Professor Audrey Gasch
University of Wisconsin - Madison
Friday, September 7, 2018 - 11:00am
Ramsay Wright Building, Room 432
Stress tolerance and rapid growth are often competing interests in cells. Upon severe environmental stress, many organisms activate defense systems concurrent with growth arrest. There has been debate as to whether aspects of the stress-activated transcriptome are regulated by stress or an indirect byproduct of reduced proliferation. For example, stressed Saccharomyces cerevisiae cells mount a common gene expression program called the environmental stress response (ESR) comprising ∼300 induced (iESR) transcripts involved in stress defense and ~600 reduced (rESR) mRNAs encoding ribosomal proteins and ribosome biogenesis factors important for division. Because ESR activation also correlates with reduced growth rate in nutrient-restricted chemostats and prolonged G1 in slow-growing mutants, an alternate proposal is that the ESR is simply a consequence of reduced division. A major challenge is that past studies did not separate effects of division arrest and stress defense; thus, the true responsiveness of the ESR – and the purpose of stress-dependent rESR repression in particular – has been unclear. In this talk, I will focus on genomic approaches, including integrative genomic analysis and single-cell transcriptomics, to test the link between growth, cell cycle progression, and ESR activation in budding yeast responding to environmental stress.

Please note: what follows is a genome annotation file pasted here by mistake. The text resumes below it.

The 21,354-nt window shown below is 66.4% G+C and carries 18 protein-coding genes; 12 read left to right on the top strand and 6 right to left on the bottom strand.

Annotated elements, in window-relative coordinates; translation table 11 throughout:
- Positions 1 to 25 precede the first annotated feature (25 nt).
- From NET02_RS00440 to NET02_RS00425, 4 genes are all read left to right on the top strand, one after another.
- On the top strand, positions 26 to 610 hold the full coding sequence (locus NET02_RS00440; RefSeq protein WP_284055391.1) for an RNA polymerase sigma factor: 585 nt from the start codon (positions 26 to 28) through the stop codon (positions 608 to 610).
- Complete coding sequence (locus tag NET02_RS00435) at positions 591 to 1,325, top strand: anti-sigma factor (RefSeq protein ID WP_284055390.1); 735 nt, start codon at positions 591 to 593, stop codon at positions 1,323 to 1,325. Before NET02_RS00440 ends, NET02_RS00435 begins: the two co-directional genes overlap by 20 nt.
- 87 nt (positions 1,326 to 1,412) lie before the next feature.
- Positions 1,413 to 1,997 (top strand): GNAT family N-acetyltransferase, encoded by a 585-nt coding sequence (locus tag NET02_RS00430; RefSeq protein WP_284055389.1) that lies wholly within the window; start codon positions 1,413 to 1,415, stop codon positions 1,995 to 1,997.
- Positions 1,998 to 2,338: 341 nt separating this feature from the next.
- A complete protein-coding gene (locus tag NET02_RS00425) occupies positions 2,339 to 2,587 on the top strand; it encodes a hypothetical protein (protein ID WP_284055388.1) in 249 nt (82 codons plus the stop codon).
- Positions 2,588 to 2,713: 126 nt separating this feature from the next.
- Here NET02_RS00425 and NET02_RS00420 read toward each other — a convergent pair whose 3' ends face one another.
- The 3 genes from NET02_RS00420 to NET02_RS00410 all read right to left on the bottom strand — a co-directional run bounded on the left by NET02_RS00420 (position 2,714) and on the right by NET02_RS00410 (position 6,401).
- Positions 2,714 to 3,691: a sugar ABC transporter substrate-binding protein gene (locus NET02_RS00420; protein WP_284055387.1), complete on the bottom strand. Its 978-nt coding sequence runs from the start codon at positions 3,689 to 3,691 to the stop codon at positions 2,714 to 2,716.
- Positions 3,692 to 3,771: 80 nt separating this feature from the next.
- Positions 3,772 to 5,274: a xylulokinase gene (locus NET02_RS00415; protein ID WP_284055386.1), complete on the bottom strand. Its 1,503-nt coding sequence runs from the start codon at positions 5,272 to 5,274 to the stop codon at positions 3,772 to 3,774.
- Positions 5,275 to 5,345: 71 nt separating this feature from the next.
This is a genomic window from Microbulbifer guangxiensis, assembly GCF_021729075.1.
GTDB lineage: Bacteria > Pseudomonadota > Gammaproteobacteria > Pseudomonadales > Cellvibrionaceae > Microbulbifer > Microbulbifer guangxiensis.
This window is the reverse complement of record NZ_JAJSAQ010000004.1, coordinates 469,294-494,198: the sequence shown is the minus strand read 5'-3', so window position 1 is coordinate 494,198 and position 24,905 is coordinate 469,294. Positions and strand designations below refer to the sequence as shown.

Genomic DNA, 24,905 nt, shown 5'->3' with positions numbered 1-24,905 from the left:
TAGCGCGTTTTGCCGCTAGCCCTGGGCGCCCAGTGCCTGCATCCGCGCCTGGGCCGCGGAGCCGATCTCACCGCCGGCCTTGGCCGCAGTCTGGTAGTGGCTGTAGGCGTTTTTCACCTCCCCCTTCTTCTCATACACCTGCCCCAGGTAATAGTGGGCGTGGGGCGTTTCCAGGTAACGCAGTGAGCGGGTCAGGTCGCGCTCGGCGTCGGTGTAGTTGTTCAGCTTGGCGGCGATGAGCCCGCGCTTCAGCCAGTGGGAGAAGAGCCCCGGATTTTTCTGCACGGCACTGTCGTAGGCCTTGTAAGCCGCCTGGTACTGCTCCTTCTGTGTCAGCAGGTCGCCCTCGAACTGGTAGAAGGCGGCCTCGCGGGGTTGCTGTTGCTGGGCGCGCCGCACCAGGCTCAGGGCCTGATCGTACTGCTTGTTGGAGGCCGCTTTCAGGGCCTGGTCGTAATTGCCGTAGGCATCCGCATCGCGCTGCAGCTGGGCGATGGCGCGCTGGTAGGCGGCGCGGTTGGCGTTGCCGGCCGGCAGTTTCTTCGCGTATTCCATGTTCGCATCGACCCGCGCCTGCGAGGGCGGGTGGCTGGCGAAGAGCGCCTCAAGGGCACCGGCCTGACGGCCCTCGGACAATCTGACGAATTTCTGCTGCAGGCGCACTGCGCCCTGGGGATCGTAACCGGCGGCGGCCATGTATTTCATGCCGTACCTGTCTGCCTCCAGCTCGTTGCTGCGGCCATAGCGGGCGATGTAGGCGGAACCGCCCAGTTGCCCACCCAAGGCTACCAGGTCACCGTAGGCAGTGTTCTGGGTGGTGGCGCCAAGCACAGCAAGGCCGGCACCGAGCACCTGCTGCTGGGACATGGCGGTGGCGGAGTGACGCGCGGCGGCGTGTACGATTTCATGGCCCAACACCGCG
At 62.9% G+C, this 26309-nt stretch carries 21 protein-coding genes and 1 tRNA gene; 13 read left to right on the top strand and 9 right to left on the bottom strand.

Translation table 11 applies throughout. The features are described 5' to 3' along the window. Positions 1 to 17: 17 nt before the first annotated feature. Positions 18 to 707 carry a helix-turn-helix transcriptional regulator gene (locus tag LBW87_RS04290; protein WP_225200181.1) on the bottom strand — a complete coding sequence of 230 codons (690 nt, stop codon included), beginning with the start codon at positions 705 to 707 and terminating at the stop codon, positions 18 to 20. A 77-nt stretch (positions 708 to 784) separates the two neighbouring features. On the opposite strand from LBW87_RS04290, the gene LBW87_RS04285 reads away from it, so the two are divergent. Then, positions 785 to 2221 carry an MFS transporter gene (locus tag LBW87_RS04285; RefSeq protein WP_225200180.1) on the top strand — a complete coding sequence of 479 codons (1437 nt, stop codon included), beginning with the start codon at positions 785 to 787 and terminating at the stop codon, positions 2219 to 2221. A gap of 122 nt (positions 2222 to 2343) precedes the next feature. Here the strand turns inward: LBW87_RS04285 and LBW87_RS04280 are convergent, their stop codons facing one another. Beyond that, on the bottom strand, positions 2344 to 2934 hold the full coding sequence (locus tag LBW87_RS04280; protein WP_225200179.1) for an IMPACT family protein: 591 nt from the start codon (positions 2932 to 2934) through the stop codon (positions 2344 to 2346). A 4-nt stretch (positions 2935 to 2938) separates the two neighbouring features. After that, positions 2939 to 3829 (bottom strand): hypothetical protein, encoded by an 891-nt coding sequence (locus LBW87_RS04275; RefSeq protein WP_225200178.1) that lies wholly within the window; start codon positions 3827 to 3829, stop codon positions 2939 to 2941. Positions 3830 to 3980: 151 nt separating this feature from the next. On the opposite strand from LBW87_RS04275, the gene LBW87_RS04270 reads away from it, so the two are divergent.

Professor Alan Moses
Dept of Cell and Systems Biology